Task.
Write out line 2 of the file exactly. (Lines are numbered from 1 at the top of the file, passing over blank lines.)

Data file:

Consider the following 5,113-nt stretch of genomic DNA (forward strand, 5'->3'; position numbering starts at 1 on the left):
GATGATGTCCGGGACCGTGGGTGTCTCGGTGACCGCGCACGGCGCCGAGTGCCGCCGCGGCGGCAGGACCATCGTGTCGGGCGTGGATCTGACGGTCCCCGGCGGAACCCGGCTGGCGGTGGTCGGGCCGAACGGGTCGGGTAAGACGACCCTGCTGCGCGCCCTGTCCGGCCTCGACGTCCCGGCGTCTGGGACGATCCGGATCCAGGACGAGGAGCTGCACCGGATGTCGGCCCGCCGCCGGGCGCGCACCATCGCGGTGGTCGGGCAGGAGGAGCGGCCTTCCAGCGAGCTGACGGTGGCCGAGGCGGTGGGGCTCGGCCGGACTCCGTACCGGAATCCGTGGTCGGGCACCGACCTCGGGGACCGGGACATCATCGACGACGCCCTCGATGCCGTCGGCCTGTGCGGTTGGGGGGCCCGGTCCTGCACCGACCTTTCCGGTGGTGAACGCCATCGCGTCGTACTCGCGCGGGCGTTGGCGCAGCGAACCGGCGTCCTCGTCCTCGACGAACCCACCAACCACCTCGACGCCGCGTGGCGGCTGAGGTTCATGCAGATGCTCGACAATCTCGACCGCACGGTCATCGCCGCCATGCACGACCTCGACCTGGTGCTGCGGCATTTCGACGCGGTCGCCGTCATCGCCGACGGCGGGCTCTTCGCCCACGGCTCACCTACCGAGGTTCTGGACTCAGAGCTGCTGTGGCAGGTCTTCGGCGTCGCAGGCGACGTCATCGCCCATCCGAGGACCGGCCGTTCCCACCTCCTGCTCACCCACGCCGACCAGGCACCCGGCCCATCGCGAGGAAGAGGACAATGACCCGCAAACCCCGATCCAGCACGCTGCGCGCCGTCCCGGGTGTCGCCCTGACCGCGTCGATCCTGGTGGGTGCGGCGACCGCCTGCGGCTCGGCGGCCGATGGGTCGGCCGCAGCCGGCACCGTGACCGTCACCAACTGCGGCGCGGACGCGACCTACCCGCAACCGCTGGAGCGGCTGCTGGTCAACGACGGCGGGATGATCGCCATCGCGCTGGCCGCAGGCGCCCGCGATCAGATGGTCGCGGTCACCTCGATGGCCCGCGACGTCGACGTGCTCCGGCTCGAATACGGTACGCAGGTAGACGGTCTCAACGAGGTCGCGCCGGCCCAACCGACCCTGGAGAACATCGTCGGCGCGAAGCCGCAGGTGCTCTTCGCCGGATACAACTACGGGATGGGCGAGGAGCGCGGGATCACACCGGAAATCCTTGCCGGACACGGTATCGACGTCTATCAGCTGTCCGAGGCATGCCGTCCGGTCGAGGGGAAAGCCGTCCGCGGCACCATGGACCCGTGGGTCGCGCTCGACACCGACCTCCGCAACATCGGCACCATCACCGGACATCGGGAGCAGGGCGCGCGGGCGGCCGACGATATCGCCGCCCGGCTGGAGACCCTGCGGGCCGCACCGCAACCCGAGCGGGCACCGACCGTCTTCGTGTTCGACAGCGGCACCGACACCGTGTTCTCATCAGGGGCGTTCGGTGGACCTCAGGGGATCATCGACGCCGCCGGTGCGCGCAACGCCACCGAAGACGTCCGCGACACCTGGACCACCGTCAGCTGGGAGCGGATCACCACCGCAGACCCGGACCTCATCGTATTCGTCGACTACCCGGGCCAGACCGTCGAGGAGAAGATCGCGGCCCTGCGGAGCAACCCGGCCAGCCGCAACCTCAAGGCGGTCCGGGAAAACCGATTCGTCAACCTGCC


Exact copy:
GATGATGTCCGGGACCGTGGGTGTCTCGGTGACCGCGCACGGCGCCGAGTGCCGCCGCGGCGGCAGGACCATCGTGTCGGGCGTGGATCTGACGGTCCCCGGCGGAACCCGGCTGGCGGTGGTCGGGCCGAACGGGTCGGGTAAGACGACCCTGCTGCGCGCCCTGTCCGGCCTCGACGTCCCGGCGTCTGGGACGATCCGGATCCAGGACGAGGAGCTGCACCGGATGTCGGCCCGCCGCCGGGCGCGCACCATCGCGGTGGTCGGGCAGGAGGAGCGGCCTTCCAGCGAGCTGACGGTGGCCGAGGCGGTGGGGCTCGGCCGGACTCCGTACCGGAATCCGTGGTCGGGCACCGACCTCGGGGACCGGGACATCATCGACGACGCCCTCGATGCCGTCGGCCTGTGCGGTTGGGGGGCCCGGTCCTGCACCGACCTTTCCGGTGGTGAACGCCATCGCGTCGTACTCGCGCGGGCGTTGGCGCAGCGAACCGGCGTCCTCGTCCTCGACGAACCCACCAACCACCTCGACGCCGCGTGGCGGCTGAGGTTCATGCAGATGCTCGACAATCTCGACCGCACGGTCATCGCCGCCATGCACGACCTCGACCTGGTGCTGCGGCATTTCGACGCGGTCGCCGTCATCGCCGACGGCGGGCTCTTCGCCCACGGCTCACCTACCGAGGTTCTGGACTCAGAGCTGCTGTGGCAGGTCTTCGGCGTCGCAGGCGACGTCATCGCCCATCCGAGGACCGGCCGTTCCCACCTCCTGCTCACCCACGCCGACCAGGCACCCGGCCCATCGCGAGGAAGAGGACAATGACCCGCAAACCCCGATCCAGCACGCTGCGCGCCGTCCCGGGTGTCGCCCTGACCGCGTCGATCCTGGTGGGTGCGGCGACCGCCTGCGGCTCGGCGGCCGATGGGTCGGCCGCAGCCGGCACCGTGACCGTCACCAACTGCGGCGCGGACGCGACCTACCCGCAACCGCTGGAGCGGCTGCTGGTCAACGACGGCGGGATGATCGCCATCGCGCTGGCCGCAGGCGCCCGCGATCAGATGGTCGCGGTCACCTCGATGGCCCGCGACGTCGACGTGCTCCGGCTCGAATACGGTACGCAGGTAGACGGTCTCAACGAGGTCGCGCCGGCCCAACCGACCCTGGAGAACATCGTCGGCGCGAAGCCGCAGGTGCTCTTCGCCGGATACAACTACGGGATGGGCGAGGAGCGCGGGATCACACCGGAAATCCTTGCCGGACACGGTATCGACGTCTATCAGCTGTCCGAGGCATGCCGTCCGGTCGAGGGGAAAGCCGTCCGCGGCACCATGGACCCGTGGGTCGCGCTCGACACCGACCTCCGCAACATCGGCACCATCACCGGACATCGGGAGCAGGGCGCGCGGGCGGCCGACGATATCGCCGCCCGGCTGGAGACCCTGCGGGCCGCACCGCAACCCGAGCGGGCACCGACCGTCTTCGTGTTCGACAGCGGCACCGACACCGTGTTCTCATCAGGGGCGTTCGGTGGACCTCAGGGGATCATCGACGCCGCCGGTGCGCGCAACGCCACCGAAGACGTCCGCGACACCTGGACCACCGTCAGCTGGGAGCGGATCACCACCGCAGACCCGGACCTCATCGTATTCGTCGACTACCCGGGCCAGACCGTCGAGGAGAAGATCGCGGCCCTGCGGAGCAACCCGGCCAGCCGCAACCTCAAGGCGGTCCGGGAAAACCGATTCGTCAACCTGCC